By Jared Jones CFP®, CIMA®, CeFT®
Over the last 12-months some new trends in the investment world have started to emerge. That’s to be expected when you go through a paradigm shifting event like COVID. We can look back over past market crisis and see plenty of new trends emerge – most recently, the rise of index and ETF investing which came out of 2008/2009.
The lexicon of investing has added some new terms over the past few months. If you haven’t been keeping up I’ll review a few here, some of which may wind up being trends for years to come.
- SPACs – SPAC stands for Special Purpose Acquisition Company. They have been around for decades but have seen an explosion in the last 6-months. Shaquille O’Neil and Colin Kaepernick have even opened their own SPACs. The easiest way to think about a SPAC is in the same family of venture capitalism. SPACs are shell companies that look to raise capital through their own initial public offering (IPO), and then merge with an existing private company. This allows the private company to circumvent the traditional IPO process and get a similar result of raising capital, without worry of swings in broader market sentiment. It also allows the private company being acquired to provide forward looking guidance, something that’s prohibited by the SEC in traditional IPOs. Some popular companies that have been recently acquired by SPACs include 23&me, SoFi, and PaySafe.
- Meme Stock Trading – The reddit forum r/wallstreetbets has existed since 2012, but it made major headlines earlier this year with the events that took place around GameStop. Users of the forum saw an outsized bet that GameStop stock would go down hedge funds, and they looked to pounce and drive the price up causing massive losses for the hedge funds. The attempt ultimately lost steam, but it left a lot of people worried that this would become a new norm. There’s nothing inherently new about internet forums pumping up certain stocks. We’ve seen that since the advent of the internet, and it played a big role in the dot-com bubble. The idea of this being a more systemic issue of irrational exuberance began to creep into the minds of investors. Compared to the overall market, the recent events in GameStop aren’t enough to move the needle to cause larger issues. That’s not to say one day in the future it couldn’t happen. Young people today grew up communicating on the internet, and the way they invest is bound to be different than older generations. Do these viral moments like we see on social media creep into the investment world. A recent survey by Yahoo Finance reported that 28% of Americans purchased GameStop or another viral sock in January. It’s something to keep an eye on. At this point no one is sure if ever see the events that led to GameStop replicated or if we’ll see new regulations put in place to make it much more difficult.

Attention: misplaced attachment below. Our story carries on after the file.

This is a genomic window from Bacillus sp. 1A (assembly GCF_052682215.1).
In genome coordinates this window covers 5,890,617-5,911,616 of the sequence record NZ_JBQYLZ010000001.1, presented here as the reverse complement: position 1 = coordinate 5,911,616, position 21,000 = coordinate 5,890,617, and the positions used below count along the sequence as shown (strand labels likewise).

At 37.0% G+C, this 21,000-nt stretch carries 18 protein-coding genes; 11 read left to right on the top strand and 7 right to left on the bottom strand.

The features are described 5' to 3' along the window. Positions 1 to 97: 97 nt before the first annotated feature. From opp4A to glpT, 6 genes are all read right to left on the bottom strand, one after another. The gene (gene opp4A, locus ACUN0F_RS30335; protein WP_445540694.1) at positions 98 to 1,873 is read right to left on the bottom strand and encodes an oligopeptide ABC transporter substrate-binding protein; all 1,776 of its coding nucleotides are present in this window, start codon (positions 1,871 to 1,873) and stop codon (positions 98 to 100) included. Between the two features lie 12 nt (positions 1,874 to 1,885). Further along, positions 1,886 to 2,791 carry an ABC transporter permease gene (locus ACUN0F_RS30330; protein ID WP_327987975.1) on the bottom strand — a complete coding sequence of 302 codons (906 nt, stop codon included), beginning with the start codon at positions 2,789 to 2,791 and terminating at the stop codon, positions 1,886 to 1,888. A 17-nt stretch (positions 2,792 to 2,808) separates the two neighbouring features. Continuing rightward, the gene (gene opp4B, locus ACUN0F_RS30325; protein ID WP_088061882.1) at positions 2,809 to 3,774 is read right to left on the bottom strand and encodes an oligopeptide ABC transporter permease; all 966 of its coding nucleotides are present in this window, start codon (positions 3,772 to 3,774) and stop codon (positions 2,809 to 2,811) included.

- Asset Class Rotation – this a term that’s been getting a lot of attention in the investment world. It’s a fancy way of saying what’s worked in the past is starting to change. For awhile last year the only game in town was the S&P 500, especially the big boy tech companies like Facebook, Amazon, Google, and Microsoft. Staring in the 4th quarter last year we saw small companies begin to pick up steam. The Russell 2000 (index measuring small stocks) was up 5% at the end of January, with a 3-month trailing return of 35.15%. By comparison the S&P 500 was -1% at the end of January, with a 3-month trailing return of 14.05%. Things are definitely beginning to shift, and as we always say diversification is critical. It’s never clear exactly where the puck is going so it’s best to hold as much of “the ice” as possible. International and emerging market stocks have also picked up steam recently.
- Bitcoin – the last topic I waned to touch on is Bitcoin. Bitcoin isn’t new either, but it too has seen a massive explosion in the wake of COVID. Recent news of Tesla, one of the most innovative companies in the world, and BNY Melon, the oldest bank in America adding Bitcoin to their balance sheets has added fuel to the rally. In mid-February the cryptocurrency passed $50,000 for the value of 1 Bitcoin. As a technology Bitcoin is very interesting. It has the potential to revolutionize the finance world, but it’s still very early in it’s life. As an investment it’s unpredictable and we view it as a risky asset class. It is important to note that the IRS views BTC as an asset, not a currency, and is looking for ways to track and tax income derived from cryptocurrency. We continue to advise OWM clients not to invest any money beyond what you’re willing to lose, and to consult a tax professional if you are interested in pursuing holding cryptocurrencies.
By no means is this a comprehensive list, but it’s what has caught my eye to start 2021.
Closing out with some encouraging news, it looks like the vaccine rollout is gaining some legs. It was a rough start, and some kinks are still be worked out, but things are improving day by day. In my view this is the single most important factor to keep an eye on for both market and economic outlooks.
This commentary is provided by Omega Wealth Management, LLC for educational purposes only, and is not meant to be financial advice. Non-clients of OWM should speak with their advisor before making investment decisions. Client’s of OWM may maintain positions in securities discussed in this commentary. This commentary represents a view of the markets at a specific point in time and is not intended to forecast future events or guarantee results. Past performance is no guarantee of future results.